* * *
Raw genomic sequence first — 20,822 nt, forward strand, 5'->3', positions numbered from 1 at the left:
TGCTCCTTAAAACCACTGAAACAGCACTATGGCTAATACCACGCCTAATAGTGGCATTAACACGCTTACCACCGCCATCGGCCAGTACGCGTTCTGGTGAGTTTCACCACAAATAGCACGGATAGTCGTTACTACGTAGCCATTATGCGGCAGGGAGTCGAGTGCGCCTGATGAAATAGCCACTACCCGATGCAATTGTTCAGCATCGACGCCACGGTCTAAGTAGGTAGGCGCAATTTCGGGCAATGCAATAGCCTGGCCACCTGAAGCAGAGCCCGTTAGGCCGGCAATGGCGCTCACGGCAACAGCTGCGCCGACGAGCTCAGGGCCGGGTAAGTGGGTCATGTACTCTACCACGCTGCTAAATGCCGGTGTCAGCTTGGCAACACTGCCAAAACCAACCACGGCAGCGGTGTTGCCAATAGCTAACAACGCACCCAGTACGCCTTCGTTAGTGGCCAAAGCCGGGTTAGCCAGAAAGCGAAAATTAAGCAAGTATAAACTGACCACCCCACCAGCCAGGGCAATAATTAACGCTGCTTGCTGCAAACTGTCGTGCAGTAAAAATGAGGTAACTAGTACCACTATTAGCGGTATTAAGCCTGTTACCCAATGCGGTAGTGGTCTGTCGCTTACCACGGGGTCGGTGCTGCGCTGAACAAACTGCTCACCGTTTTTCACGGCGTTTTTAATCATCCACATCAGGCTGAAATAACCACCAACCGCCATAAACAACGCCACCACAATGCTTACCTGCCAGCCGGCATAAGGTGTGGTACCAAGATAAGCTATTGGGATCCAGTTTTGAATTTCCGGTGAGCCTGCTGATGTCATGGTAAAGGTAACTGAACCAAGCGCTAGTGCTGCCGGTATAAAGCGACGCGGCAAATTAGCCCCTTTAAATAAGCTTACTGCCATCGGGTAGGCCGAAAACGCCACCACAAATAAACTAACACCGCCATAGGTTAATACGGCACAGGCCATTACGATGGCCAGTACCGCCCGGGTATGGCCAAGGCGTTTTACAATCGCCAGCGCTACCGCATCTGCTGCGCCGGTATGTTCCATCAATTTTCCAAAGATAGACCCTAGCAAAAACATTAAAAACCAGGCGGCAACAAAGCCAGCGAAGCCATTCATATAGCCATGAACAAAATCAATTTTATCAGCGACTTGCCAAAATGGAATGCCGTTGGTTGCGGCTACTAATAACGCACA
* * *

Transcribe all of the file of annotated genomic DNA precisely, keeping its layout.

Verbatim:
Raw genomic sequence first — 20,822 nt, forward strand, 5'->3', positions numbered from 1 at the left:
TGCTCCTTAAAACCACTGAAACAGCACTATGGCTAATACCACGCCTAATAGTGGCATTAACACGCTTACCACCGCCATCGGCCAGTACGCGTTCTGGTGAGTTTCACCACAAATAGCACGGATAGTCGTTACTACGTAGCCATTATGCGGCAGGGAGTCGAGTGCGCCTGATGAAATAGCCACTACCCGATGCAATTGTTCAGCATCGACGCCACGGTCTAAGTAGGTAGGCGCAATTTCGGGCAATGCAATAGCCTGGCCACCTGAAGCAGAGCCCGTTAGGCCGGCAATGGCGCTCACGGCAACAGCTGCGCCGACGAGCTCAGGGCCGGGTAAGTGGGTCATGTACTCTACCACGCTGCTAAATGCCGGTGTCAGCTTGGCAACACTGCCAAAACCAACCACGGCAGCGGTGTTGCCAATAGCTAACAACGCACCCAGTACGCCTTCGTTAGTGGCCAAAGCCGGGTTAGCCAGAAAGCGAAAATTAAGCAAGTATAAACTGACCACCCCACCAGCCAGGGCAATAATTAACGCTGCTTGCTGCAAACTGTCGTGCAGTAAAAATGAGGTAACTAGTACCACTATTAGCGGTATTAAGCCTGTTACCCAATGCGGTAGTGGTCTGTCGCTTACCACGGGGTCGGTGCTGCGCTGAACAAACTGCTCACCGTTTTTCACGGCGTTTTTAATCATCCACATCAGGCTGAAATAACCACCAACCGCCATAAACAACGCCACCACAATGCTTACCTGCCAGCCGGCATAAGGTGTGGTACCAAGATAAGCTATTGGGATCCAGTTTTGAATTTCCGGTGAGCCTGCTGATGTCATGGTAAAGGTAACTGAACCAAGCGCTAGTGCTGCCGGTATAAAGCGACGCGGCAAATTAGCCCCTTTAAATAAGCTTACTGCCATCGGGTAGGCCGAAAACGCCACCACAAATAAACTAACACCGCCATAGGTTAATACGGCACAGGCCATTACGATGGCCAGTACCGCCCGGGTATGGCCAAGGCGTTTTACAATCGCCAGCGCTACCGCATCTGCTGCGCCGGTATGTTCCATCAATTTTCCAAAGATAGACCCTAGCAAAAACATTAAAAACCAGGCGGCAACAAAGCCAGCGAAGCCATTCATATAGCCATGAACAAAATCAATTTTATCAGCGACTTGCCAAAATGGAATGCCGTTGGTTGCGGCTACTAATAACGCACA